“Our team is comprised of experienced professionals in various fields, including animal sciences, which was a requirement.”
Cloete’s removal from the Colenso farm in Darling, about 80km from Cape Town, was debated widely since he first shared the news with Food For Mzansi.
Last week, it was even debated in parliament after DA leader John Steenhuisen questioned President Cyril Ramaphosa about it.
“I am very emotional,” Cloete told us.
”I am a farmer. They (the department of agriculture, land reform and rural development) placed me there. It is not like I came here and invaded this property. The department placed me here. I don’t know anymore.”
In the last decade as a beneficiary of government’s proactive land acquisition strategy (PLAS), Cloete faced many uphill battles. Colenso – an 870-hectare mixed farming enterprise – would be the third farm he is being kicked off.
His Colenso state lease include 1 200 sheep, a piggery unit with capacity for more than 300 sows, and over 400-hectares of arable land.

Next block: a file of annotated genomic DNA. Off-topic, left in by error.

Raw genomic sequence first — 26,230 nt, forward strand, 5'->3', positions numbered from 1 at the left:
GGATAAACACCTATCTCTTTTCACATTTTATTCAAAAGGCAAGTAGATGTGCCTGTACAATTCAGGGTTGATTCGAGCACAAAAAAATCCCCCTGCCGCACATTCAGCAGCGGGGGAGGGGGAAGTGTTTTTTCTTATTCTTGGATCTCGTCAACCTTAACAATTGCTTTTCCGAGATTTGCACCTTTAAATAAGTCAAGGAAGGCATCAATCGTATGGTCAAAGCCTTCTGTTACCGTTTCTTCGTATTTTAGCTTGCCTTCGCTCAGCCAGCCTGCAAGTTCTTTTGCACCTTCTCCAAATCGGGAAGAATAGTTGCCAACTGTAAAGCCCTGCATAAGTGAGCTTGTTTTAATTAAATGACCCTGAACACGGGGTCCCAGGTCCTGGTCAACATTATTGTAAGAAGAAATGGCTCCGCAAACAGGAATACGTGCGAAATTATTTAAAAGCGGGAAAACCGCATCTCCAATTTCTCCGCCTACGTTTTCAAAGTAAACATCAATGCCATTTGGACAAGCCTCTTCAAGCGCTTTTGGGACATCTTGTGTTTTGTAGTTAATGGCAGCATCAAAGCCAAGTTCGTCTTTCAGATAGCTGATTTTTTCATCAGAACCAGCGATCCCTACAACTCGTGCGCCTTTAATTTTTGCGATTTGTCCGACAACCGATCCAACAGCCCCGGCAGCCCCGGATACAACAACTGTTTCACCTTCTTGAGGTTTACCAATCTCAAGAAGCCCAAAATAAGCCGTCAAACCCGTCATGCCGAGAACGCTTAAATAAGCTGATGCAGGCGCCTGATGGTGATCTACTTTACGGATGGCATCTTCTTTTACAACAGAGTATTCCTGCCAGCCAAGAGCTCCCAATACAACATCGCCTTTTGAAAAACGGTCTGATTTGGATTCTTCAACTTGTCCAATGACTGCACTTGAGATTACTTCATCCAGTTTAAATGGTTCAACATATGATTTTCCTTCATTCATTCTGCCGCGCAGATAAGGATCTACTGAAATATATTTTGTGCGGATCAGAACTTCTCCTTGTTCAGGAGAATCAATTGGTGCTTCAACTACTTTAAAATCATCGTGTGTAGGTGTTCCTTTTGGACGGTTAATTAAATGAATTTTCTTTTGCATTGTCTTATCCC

A department under fire
While Skwatsha conceded that officials may have flouted a 30-year lease agreement with Cloete, Steyn also questions government’s integrity. She revealed that Cloete was being replaced by a group of “ANC-linked MK veterans” operating under the banner of Tlhapi Zizi.
According to Malatji the entity was registered in 2020 and it is comprised of a majority youth and black women.
Food For Mzansi has independently verified that Tlhapi Zizi’s registered directors are Lesedi Baisitse (55) and Mziwamadoda Kalako (65). Its registered non-executive directors are Pholoso Malatji (34), Phemelo Malatji (37), Roger Paulus (36), Bakang Monegi (27) and Kauthar Woodman (35).